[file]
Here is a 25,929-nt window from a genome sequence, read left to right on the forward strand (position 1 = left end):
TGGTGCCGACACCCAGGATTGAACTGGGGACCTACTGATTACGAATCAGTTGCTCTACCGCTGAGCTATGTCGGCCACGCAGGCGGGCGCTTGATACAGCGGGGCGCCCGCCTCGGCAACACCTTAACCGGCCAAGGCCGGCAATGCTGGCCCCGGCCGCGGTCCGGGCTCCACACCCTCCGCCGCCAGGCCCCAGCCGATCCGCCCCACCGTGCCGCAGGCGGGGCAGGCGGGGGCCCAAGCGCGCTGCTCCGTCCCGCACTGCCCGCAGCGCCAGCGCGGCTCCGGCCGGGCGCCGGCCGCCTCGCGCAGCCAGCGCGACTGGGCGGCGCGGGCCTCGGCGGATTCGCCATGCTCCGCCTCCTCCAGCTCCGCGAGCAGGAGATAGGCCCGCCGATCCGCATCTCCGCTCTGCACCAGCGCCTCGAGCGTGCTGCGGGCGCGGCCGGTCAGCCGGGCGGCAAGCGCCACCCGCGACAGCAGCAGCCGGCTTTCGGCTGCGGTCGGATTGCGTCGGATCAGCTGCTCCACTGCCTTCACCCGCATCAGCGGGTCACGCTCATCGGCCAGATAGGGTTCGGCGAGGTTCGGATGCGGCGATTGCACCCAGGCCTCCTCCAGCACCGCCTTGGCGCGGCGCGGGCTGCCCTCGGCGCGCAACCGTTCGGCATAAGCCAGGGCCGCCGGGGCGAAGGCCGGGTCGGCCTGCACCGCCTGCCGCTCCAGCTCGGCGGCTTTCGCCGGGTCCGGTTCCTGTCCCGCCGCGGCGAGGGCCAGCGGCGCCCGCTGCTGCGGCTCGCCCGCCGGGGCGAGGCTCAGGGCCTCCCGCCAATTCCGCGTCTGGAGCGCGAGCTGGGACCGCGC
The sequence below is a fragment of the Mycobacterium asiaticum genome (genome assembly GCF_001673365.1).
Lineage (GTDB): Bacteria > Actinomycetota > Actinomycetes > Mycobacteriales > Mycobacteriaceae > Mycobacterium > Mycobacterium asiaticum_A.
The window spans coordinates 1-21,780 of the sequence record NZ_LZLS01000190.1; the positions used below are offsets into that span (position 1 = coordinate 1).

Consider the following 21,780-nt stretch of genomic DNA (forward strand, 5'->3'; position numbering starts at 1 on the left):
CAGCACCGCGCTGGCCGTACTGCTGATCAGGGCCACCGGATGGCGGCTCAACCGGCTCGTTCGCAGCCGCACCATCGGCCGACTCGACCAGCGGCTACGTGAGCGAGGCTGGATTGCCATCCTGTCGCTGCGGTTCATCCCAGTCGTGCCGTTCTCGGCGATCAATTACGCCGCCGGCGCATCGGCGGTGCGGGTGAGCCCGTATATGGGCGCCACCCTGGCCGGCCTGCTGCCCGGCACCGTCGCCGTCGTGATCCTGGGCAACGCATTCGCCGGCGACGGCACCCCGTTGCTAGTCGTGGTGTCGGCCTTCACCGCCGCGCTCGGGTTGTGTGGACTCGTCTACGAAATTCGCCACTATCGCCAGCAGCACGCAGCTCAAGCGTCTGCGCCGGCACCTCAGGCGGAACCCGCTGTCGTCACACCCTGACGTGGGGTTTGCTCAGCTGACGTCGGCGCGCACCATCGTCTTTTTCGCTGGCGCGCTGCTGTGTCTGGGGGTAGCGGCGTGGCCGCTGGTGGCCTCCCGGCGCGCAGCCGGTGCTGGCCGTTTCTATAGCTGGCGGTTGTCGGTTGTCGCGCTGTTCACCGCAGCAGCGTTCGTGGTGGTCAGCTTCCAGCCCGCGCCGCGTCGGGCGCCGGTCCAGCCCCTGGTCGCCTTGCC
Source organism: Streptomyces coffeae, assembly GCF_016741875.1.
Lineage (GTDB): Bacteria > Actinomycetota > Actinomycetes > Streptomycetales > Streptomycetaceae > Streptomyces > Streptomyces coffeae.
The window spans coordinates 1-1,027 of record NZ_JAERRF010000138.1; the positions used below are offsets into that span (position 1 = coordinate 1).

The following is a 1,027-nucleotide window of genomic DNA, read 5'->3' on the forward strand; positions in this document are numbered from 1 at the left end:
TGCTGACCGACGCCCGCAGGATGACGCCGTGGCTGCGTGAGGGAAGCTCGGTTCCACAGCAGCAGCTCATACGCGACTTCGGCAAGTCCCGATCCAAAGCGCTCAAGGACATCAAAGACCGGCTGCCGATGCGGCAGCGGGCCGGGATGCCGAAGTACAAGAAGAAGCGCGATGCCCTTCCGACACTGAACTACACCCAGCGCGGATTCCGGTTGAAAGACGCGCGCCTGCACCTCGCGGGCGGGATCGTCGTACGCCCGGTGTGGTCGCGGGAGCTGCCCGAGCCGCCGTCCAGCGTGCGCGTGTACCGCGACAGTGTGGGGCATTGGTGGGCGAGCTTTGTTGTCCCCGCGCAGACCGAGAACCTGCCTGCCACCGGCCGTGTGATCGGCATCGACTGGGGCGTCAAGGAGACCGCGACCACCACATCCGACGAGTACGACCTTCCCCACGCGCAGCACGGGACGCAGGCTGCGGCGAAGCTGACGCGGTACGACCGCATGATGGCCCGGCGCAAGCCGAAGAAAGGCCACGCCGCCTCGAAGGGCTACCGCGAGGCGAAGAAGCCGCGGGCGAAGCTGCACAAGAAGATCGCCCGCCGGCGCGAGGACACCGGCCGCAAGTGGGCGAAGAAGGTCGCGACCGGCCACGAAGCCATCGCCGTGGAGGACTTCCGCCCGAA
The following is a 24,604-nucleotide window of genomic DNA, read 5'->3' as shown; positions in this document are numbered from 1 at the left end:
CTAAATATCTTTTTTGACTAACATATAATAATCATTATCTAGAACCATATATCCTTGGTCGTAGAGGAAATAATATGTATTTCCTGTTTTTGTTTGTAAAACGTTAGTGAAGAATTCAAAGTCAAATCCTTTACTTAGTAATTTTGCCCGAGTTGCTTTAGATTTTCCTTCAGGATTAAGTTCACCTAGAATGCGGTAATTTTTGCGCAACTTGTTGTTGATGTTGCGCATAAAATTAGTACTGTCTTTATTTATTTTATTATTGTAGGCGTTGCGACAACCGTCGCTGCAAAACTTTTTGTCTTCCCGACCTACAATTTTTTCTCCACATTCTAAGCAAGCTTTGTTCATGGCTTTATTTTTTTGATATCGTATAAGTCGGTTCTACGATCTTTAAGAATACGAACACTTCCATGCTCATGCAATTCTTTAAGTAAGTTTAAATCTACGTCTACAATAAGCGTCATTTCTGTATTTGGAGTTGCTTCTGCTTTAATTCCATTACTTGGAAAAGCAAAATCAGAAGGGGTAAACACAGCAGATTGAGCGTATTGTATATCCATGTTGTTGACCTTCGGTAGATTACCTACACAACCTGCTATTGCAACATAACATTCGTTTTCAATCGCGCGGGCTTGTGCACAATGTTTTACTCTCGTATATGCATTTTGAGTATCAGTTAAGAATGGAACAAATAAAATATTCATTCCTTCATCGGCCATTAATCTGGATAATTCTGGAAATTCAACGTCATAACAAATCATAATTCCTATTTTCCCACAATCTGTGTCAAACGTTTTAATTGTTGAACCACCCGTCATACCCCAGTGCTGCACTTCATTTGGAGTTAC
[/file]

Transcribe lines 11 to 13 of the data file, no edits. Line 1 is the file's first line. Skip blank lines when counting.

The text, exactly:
The following is a 1,027-nucleotide window of genomic DNA, read 5'->3' on the forward strand; positions in this document are numbered from 1 at the left end:
TGCTGACCGACGCCCGCAGGATGACGCCGTGGCTGCGTGAGGGAAGCTCGGTTCCACAGCAGCAGCTCATACGCGACTTCGGCAAGTCCCGATCCAAAGCGCTCAAGGACATCAAAGACCGGCTGCCGATGCGGCAGCGGGCCGGGATGCCGAAGTACAAGAAGAAGCGCGATGCCCTTCCGACACTGAACTACACCCAGCGCGGATTCCGGTTGAAAGACGCGCGCCTGCACCTCGCGGGCGGGATCGTCGTACGCCCGGTGTGGTCGCGGGAGCTGCCCGAGCCGCCGTCCAGCGTGCGCGTGTACCGCGACAGTGTGGGGCATTGGTGGGCGAGCTTTGTTGTCCCCGCGCAGACCGAGAACCTGCCTGCCACCGGCCGTGTGATCGGCATCGACTGGGGCGTCAAGGAGACCGCGACCACCACATCCGACGAGTACGACCTTCCCCACGCGCAGCACGGGACGCAGGCTGCGGCGAAGCTGACGCGGTACGACCGCATGATGGCCCGGCGCAAGCCGAAGAAAGGCCACGCCGCCTCGAAGGGCTACCGCGAGGCGAAGAAGCCGCGGGCGAAGCTGCACAAGAAGATCGCCCGCCGGCGCGAGGACACCGGCCGCAAGTGGGCGAAGAAGGTCGCGACCGGCCACGAAGCCATCGCCGTGGAGGACTTCCGCCCGAA
The following is a 24,604-nucleotide window of genomic DNA, read 5'->3' as shown; positions in this document are numbered from 1 at the left end: